Saturday, November 28, 2020

Space Force Saturday SPACE SQUADRON "Planet of Madness!"

Let's blast-off for excitement (if not scientific accuracy) in the year 2000...
...which was actually twenty years ago!
You can move the Sun away from Mercury?
(Wouldn't moving the tiny planet Mercury be easier than moving the Sun, the largest body in the Solar System?) 
Mercurians have the element Mercury in their veins?
And they possess both a "good" head and a "bad" head?
(Why not just remove the "bad" head at birth?)
The writer for this lead story from Atlas/Marvel's Space Squadron #3 (1951) is unknown, though the illustrator tasked with this unenviable task was future X-Men artist Werner Roth.

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Friday, November 27, 2020


He's the Jolly Old Elf in a red suit!
They are BIG Green Men from Mars with an even BIGGER robot!
Before Tim Burton's The Nightmare Before Christmas, they were the ingredients for the weirdest Christmas movie ever!
Santa Claus Conquers the Martians was filmed in 1964 in that bastion of cinema, Long Island New York (in an unused airplane hanger!

Starring a host of tv and b-movie actors including handsome-but-wooden Leonard Hicks as the good Martian leader Kimar, 60s villain/voiceover artist Vincent Beck (who did lots of work for Irwin Allen's sci-fi shows) as the film's mustache-twirling Martian villain, Voldar, and John Call as a pretty damn convincing Santa Claus, the flick is touted these days as the debut of future talentless chantuse Pia Zadora as Martian Kid Girmar. (Thankfully, she has rather limited screen time.)

The plot's pretty simple.
The children of Mars are in a funk.
The adult Martians deduce it's due to the children's strict and sterile upbringing, and that to "normalize" them, the kids must have fun!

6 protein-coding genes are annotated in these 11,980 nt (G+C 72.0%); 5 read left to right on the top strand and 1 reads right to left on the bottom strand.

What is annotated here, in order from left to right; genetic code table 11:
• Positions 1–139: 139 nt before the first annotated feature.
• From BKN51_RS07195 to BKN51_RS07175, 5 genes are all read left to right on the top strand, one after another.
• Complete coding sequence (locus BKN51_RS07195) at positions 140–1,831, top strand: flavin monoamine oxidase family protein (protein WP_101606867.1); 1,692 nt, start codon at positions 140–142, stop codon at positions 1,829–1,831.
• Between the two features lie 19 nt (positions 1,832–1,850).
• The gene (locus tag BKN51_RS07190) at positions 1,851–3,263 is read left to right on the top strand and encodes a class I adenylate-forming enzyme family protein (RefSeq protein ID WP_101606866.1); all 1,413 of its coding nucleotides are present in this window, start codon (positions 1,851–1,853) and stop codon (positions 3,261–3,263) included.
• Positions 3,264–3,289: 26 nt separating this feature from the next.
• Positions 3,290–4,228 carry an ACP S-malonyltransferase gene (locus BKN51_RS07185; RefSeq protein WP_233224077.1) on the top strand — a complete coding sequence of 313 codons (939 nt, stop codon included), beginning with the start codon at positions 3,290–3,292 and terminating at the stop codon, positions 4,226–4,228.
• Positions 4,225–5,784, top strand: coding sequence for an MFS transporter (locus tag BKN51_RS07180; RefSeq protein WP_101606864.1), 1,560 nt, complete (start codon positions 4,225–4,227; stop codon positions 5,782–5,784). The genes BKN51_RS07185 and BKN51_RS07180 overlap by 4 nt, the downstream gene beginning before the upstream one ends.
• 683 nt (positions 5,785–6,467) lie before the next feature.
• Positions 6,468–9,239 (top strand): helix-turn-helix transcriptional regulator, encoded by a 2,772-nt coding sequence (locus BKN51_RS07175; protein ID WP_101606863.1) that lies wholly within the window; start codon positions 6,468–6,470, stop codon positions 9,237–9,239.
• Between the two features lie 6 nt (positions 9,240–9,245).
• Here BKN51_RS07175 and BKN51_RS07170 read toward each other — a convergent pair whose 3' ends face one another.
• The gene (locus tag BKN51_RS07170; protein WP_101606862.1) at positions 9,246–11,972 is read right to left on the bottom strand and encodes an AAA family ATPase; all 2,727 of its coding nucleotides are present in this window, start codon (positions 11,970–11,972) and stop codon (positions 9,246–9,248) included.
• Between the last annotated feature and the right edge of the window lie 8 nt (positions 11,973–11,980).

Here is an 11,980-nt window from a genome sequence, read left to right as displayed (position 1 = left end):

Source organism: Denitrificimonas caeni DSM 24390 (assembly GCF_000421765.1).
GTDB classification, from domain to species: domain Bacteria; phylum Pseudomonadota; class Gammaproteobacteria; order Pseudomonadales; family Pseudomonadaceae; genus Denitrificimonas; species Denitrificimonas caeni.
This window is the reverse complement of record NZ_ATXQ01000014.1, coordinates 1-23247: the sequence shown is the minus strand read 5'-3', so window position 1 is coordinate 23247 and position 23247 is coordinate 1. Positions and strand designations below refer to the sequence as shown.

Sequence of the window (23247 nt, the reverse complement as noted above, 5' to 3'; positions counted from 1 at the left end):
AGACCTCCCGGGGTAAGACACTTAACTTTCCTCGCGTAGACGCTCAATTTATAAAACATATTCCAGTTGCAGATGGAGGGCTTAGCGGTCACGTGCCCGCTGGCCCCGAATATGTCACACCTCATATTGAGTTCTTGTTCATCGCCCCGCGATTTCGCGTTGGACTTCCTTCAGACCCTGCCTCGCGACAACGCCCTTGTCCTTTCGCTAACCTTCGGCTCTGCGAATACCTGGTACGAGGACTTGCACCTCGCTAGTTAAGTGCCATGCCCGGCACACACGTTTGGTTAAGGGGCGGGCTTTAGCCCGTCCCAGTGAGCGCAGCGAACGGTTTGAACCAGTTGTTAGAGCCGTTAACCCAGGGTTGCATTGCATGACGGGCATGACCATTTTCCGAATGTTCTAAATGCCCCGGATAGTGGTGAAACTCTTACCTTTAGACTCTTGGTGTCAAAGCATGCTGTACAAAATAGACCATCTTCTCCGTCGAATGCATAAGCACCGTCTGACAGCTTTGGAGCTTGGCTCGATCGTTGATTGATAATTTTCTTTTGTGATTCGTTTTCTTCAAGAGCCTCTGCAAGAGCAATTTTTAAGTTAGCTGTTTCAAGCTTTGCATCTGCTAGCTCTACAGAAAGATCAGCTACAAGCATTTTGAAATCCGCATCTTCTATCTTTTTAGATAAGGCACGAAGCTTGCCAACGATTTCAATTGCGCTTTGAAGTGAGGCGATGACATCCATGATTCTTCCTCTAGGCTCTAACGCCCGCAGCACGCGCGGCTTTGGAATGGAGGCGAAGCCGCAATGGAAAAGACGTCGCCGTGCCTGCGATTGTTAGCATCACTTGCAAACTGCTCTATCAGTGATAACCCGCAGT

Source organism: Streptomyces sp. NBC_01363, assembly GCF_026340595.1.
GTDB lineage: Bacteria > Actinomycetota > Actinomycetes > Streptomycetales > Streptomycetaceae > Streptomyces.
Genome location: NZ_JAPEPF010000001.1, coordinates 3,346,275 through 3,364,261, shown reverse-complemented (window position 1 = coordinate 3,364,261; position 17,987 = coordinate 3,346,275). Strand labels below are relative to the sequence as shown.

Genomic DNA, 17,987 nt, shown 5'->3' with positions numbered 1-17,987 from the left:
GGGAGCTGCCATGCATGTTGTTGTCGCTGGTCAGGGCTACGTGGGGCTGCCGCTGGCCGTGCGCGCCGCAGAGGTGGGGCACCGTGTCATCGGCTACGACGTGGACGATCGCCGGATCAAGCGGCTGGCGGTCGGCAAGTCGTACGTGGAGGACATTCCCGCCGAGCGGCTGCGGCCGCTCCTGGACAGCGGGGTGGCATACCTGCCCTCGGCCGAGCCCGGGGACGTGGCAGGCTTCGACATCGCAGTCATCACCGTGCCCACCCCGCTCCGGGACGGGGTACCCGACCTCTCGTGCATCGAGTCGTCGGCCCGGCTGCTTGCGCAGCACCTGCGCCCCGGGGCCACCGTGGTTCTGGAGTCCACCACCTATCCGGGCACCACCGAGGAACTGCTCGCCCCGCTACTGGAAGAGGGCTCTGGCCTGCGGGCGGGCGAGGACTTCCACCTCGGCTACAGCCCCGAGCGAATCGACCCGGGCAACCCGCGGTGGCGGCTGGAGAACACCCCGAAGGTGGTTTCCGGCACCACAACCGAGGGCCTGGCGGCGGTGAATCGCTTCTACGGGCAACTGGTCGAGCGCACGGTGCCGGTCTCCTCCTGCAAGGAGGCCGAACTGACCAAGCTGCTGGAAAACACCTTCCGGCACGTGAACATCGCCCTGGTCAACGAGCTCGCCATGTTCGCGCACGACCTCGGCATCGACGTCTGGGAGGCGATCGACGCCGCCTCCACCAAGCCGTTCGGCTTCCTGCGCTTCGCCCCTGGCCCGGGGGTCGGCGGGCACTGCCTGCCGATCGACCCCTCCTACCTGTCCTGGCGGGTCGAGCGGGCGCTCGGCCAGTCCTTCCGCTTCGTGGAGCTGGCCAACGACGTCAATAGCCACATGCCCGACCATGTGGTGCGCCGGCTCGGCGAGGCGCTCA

And what could be more fun than celebrating Christmas?
But, to do a proper Christmas, you need a Santa Claus!
Thus, the Martians journey to Earth to kidnap Santa Claus and force him to create a Christmas celebration on Mars!
Then, as they say in TV Guide, hilarity ensues! (well, sorta)

As an example of low-budget filmmaking, it's amazingly-effective.
Every penny (what few of them they had) is up on the screen.
The costuming and Santa's Workshop and Mars sets are as good as those of tv shows of the period.
(The Martian robot is probably the weakest element from a design and execution standpoint, but nobody's perfect!)
There's extensive use of stock footage (from Dr. Strangelove, no less).
And, the idea to utilize the Wham-O Air Blaster toy guns as Martian weapons was either a stroke of marketing genius or clever use of limited funds.
Either way, sales of the guns shot thru the roof after the film hit the kiddie matinee circuit!

If you're between 3-9 years old, the flick's a lot of fun.
If you're between 10 and whatever the local drinking age is, it'll drive you nuts, especially the theme song!
If you're over the local drinking age, do so before watching! It's available on a host of public domain DVDs and BluRays as well as one of the Mystery Science Theatre 3000 snarkfests.

And you just knew we at Atomic Kommie Comics™ were going to include Santa Claus Conquers the Martians in our Cool Christmas collection on stuff including kid and adult sweatshirts, hoodies, mugs and coasters, tree ornaments, throw blankets and snugglies, and greeting cards!
BTW: The image is from the comic book tie-in. There was also a 45rpm single of the theme, a spoken-word LP album of the movie's dialogue, and a novelization, all of which are HTF and expensive when you do find them!
Now I can't get that damn theme out of my head..."Hoo-ray for Santy Claus..." AARRRGGGHHH!

FREE: a couple of early Yuletide gifts from us to you:
to the surprisingly well-done comics adaptation of the movie!
to a download the film itself in various formats!
Now it can drive YOU nuts, too!

Friday Fun / Holiday Reading Room: RUDOLPH THE RED-NOSED REINDEER "Rudolph's Swelled Head" Part 2

As preparations for Christmas proceed, two children, Jack and Judy, make their way to Santa's Workshop.
But their innocent visit will have unintended consequences...
To be continued...
Next Friday!
Written by Sy Reit and illustrated by Rube Grossman, this 1950 annual was the first of a series that ran until 1963.
The concept was revived in the tabloid-sized "Treasury" (10" x 14") format in 1972 and was published annually (except in '75 and '77) until 1978.
(Both DC and Marvel experimented in the 1970s with the over-sized format.